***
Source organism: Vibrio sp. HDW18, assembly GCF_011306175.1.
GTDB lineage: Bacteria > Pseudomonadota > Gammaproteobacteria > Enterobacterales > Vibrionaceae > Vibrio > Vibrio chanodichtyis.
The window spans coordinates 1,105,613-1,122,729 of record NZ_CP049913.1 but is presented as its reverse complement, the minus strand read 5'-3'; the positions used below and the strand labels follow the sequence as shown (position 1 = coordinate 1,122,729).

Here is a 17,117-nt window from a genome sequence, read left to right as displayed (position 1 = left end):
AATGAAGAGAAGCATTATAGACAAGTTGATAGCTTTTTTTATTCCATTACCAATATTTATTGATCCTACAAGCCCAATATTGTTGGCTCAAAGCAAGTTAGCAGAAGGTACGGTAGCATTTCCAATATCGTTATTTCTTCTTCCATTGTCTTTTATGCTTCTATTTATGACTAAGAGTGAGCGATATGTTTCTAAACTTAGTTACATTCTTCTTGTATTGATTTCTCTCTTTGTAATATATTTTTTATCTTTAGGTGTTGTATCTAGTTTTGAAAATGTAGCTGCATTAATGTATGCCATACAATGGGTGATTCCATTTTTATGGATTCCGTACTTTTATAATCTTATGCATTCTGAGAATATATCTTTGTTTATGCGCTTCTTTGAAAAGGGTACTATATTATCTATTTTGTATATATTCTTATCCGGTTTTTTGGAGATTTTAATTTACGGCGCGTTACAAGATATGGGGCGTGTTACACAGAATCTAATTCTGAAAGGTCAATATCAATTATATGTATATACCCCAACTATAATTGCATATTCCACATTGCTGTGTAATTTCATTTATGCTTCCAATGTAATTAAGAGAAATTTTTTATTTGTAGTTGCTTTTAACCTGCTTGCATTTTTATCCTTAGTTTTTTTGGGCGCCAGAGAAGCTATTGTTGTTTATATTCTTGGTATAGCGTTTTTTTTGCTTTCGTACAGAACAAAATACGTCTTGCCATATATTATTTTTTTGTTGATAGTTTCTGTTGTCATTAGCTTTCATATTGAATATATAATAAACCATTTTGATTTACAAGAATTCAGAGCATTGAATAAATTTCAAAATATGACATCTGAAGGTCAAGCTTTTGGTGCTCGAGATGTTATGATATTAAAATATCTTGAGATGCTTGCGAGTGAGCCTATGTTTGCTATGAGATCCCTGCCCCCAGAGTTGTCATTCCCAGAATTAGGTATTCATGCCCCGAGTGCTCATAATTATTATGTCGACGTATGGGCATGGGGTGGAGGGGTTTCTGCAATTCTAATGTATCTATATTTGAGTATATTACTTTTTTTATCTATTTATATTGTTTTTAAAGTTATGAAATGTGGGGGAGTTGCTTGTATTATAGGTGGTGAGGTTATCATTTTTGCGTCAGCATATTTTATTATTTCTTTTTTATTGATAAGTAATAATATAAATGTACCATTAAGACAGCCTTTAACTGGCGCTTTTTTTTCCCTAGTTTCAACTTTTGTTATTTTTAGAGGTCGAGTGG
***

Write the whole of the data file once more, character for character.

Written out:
Source organism: Vibrio sp. HDW18, assembly GCF_011306175.1.
GTDB lineage: Bacteria > Pseudomonadota > Gammaproteobacteria > Enterobacterales > Vibrionaceae > Vibrio > Vibrio chanodichtyis.
The window spans coordinates 1,105,613-1,122,729 of record NZ_CP049913.1 but is presented as its reverse complement, the minus strand read 5'-3'; the positions used below and the strand labels follow the sequence as shown (position 1 = coordinate 1,122,729).

Here is a 17,117-nt window from a genome sequence, read left to right as displayed (position 1 = left end):
AATGAAGAGAAGCATTATAGACAAGTTGATAGCTTTTTTTATTCCATTACCAATATTTATTGATCCTACAAGCCCAATATTGTTGGCTCAAAGCAAGTTAGCAGAAGGTACGGTAGCATTTCCAATATCGTTATTTCTTCTTCCATTGTCTTTTATGCTTCTATTTATGACTAAGAGTGAGCGATATGTTTCTAAACTTAGTTACATTCTTCTTGTATTGATTTCTCTCTTTGTAATATATTTTTTATCTTTAGGTGTTGTATCTAGTTTTGAAAATGTAGCTGCATTAATGTATGCCATACAATGGGTGATTCCATTTTTATGGATTCCGTACTTTTATAATCTTATGCATTCTGAGAATATATCTTTGTTTATGCGCTTCTTTGAAAAGGGTACTATATTATCTATTTTGTATATATTCTTATCCGGTTTTTTGGAGATTTTAATTTACGGCGCGTTACAAGATATGGGGCGTGTTACACAGAATCTAATTCTGAAAGGTCAATATCAATTATATGTATATACCCCAACTATAATTGCATATTCCACATTGCTGTGTAATTTCATTTATGCTTCCAATGTAATTAAGAGAAATTTTTTATTTGTAGTTGCTTTTAACCTGCTTGCATTTTTATCCTTAGTTTTTTTGGGCGCCAGAGAAGCTATTGTTGTTTATATTCTTGGTATAGCGTTTTTTTTGCTTTCGTACAGAACAAAATACGTCTTGCCATATATTATTTTTTTGTTGATAGTTTCTGTTGTCATTAGCTTTCATATTGAATATATAATAAACCATTTTGATTTACAAGAATTCAGAGCATTGAATAAATTTCAAAATATGACATCTGAAGGTCAAGCTTTTGGTGCTCGAGATGTTATGATATTAAAATATCTTGAGATGCTTGCGAGTGAGCCTATGTTTGCTATGAGATCCCTGCCCCCAGAGTTGTCATTCCCAGAATTAGGTATTCATGCCCCGAGTGCTCATAATTATTATGTCGACGTATGGGCATGGGGTGGAGGGGTTTCTGCAATTCTAATGTATCTATATTTGAGTATATTACTTTTTTTATCTATTTATATTGTTTTTAAAGTTATGAAATGTGGGGGAGTTGCTTGTATTATAGGTGGTGAGGTTATCATTTTTGCGTCAGCATATTTTATTATTTCTTTTTTATTGATAAGTAATAATATAAATGTACCATTAAGACAGCCTTTAACTGGCGCTTTTTTTTCCCTAGTTTCAACTTTTGTTATTTTTAGAGGTCGAGTGG